James Welsby is a producer, choreographer and performer with a decade of professional experience in contemporary dance and queer performance. He graduated from the VCA School of Dance in 2007 and in 2008 founded Phantom Limbs (winner “Best Dance” Melbourne Fringe 2013 and “Melbourne Festival Discovery Award”). He has performed for numerous companies (Taylor Mac, Finucane and Smith, BRIEFS,) and independent choreographers (Martin Del Amo, Luke George, and Cadi McCarthy). James is the founder and artistic director of critically acclaimed cult cabaret YUMMY, which has been presented in multiple festivals and continues to tour internationally.

QUEER FUTURES:

Quinn Eades is a Tracey Banivanua Mar Research Fellow and Lecturer in Interdisciplinary Studies in the Gender, Sexuality, and Diversity Studies program at La Trobe University. A writer, researcher, gutter philosopher and poet, his book Rallying was awarded the 2018 Mary Gilmore Award for best first book of poetry. Quinn is the author of all the beginnings: a queer autobiography of the body, and the co-editor of Going Postal: More than ‘Yes’ or ‘No’,and Offshoot: Contemporary Life Writing Methodologies and Practice. When he’s not working, Quinn is hanging with his kids, cuddling his pups, and watching reruns of The Unbreakable Kimmy Schmidt or drag makeup tutorials on youtube.

Nunzio Madden (previously known as Natasha Madden) is a Yugo-Australian artist working in Narrm. Since graduating from the VCA’s BFA Hons program in 2014, they have exhibited online, nationally and internationally, including the Akademie der Künste for the 2016 Berlin Biennale, The Physics Room curated by Fresh and Fruity, M.I/mi1glisse’ gallery, and QueerTech.io. They have also exhibited in parking lots, document folders, bathhouses, train stations, and empty houses.

Jinghua Qian is a Shanghainese writer living in the Kulin nations, fluent in prose, verse, and sharpening complexities without simplifying them. Whether on the page, stage, or airwaves, Jinghua interrogates the power of unbelonging: as a shapeshifter in a binary-gendered world, as an immigrant in a settler-colonial state, as the long answer to a short question. Ey has written about labour movement history for Right Now, performed dirges of diasporic grief in a seafarers’ church for Going Down Swinging, and made multilingual queer radio for 3CR. In Shanghai, as a reporter and later Head of News at English-language media outlet Sixth Tone from 2016 to 2018, Jinghua shaped the publication’s coverage of contemporary China. Eir work as a writer and editor was recognised by the Society of Publishers in Asia (SOPA) Awards in 2017 and 2018. Jinghua’s words have also appeared in The Guardian, Overland, Peril, Cordite, Autostraddle, and Melbourne Writers’ Festival.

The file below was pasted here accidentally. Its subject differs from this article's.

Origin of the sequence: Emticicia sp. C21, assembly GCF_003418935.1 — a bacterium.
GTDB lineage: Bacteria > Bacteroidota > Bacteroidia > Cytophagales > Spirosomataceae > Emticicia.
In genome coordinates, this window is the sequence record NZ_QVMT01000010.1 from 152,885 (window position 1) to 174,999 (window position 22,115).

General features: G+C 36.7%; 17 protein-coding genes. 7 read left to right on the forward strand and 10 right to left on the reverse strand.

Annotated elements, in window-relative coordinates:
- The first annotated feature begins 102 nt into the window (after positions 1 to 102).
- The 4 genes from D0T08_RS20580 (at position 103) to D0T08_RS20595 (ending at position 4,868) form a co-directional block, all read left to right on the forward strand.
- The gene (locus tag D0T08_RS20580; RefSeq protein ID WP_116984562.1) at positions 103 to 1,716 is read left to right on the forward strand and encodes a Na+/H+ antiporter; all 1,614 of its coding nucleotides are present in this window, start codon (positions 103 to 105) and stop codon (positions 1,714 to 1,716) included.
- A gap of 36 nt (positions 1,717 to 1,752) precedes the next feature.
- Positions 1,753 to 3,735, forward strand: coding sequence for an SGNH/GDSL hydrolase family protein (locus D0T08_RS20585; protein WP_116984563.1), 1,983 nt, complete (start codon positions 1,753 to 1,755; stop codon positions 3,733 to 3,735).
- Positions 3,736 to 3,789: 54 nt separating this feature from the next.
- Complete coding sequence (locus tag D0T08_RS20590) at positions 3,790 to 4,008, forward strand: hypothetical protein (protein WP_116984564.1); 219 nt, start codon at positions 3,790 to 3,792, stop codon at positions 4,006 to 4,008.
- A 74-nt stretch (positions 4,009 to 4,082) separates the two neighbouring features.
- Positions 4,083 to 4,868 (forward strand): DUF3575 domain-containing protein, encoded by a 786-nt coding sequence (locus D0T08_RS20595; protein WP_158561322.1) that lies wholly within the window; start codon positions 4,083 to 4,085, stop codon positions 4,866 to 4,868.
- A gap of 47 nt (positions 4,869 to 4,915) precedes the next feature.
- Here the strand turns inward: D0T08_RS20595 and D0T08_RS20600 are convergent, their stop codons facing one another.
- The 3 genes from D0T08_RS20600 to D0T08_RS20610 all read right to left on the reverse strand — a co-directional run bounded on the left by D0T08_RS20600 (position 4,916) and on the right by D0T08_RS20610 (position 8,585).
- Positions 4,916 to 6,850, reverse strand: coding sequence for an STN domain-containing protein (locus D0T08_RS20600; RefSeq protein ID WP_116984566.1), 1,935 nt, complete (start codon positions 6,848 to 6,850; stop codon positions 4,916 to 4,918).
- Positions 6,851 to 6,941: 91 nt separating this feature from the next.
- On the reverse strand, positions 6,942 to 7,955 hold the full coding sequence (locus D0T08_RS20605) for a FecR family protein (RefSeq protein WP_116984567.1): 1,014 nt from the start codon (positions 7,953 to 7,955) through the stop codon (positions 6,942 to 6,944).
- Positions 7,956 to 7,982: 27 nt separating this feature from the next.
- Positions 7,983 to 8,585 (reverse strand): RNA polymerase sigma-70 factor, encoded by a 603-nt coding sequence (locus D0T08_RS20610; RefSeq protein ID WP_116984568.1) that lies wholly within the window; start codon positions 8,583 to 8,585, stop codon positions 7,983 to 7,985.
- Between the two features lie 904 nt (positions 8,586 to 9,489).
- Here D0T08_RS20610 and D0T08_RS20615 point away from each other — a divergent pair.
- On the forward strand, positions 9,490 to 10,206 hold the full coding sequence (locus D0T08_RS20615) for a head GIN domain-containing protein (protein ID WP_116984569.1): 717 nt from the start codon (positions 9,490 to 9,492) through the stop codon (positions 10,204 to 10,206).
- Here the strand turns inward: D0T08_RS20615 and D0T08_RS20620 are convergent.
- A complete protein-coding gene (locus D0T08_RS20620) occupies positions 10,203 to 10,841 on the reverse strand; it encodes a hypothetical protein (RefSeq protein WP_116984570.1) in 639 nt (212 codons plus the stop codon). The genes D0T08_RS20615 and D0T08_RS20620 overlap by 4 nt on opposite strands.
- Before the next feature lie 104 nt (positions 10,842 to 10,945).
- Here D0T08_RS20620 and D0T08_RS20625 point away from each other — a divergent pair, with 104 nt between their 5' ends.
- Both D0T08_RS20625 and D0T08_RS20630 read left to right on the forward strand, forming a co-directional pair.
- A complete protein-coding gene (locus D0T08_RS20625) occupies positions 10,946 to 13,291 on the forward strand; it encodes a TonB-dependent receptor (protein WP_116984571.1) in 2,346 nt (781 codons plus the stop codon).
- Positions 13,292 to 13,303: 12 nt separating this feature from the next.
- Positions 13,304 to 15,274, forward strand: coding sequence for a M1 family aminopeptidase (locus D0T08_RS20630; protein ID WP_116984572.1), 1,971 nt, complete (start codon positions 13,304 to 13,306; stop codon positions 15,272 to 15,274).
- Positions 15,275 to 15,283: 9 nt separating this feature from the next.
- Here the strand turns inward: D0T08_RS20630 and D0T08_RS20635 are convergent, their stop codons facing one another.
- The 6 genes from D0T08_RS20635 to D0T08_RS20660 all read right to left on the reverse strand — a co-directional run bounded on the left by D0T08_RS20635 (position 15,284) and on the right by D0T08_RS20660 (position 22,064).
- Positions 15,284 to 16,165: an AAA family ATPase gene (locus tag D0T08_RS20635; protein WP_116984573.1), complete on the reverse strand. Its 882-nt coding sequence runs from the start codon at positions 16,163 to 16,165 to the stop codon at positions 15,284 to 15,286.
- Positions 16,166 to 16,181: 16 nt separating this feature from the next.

Ko Tainui te Waka
Ko Tararua nga pai Maunga
Ko Ohau te Awa
Ko Ngāti Tukorehe te Marae
Ko Ngāti Tukorehe te iwi
Ko tenei pepeha o Ihapera Mason tōku kuia
Ko Aotea te Waka
Ko Taranaki te Maunga
Ko Waitotoroa te Awa
Ko Parihaka te Marae
Ko Niho te Wharenui
Ko Ngati Ruanui, Ngai Rauru, Taranaki, Ruahine, Titahi, Te Atiawa nga iwi
Ko tenei pepeha o Puohooho Mason tōku koro
Ko Te Haumoariki tōku matua
Ko Katia tōku whaea
Ko Ihapera Whāwhai Waru tōku ingoa

Isabella Whāwhai Waru is of Ngāti Tukorehe, Te Atiawa, Ngati Ruanui, Ngai Rauru, Taranaki, Ruahine, Titahi, Irish, Scottish, German, Welsh and English descent. They follow traditions of storytelling, navigation, nurture and resistance which preceed them thousands of years. A Narrm based artist, creating primarily through movement and voice, Waru performs, makes, writes, speaks and facilitates ritual spaces as mediums for ignition//resurgence//connection//activation//clearing//healing.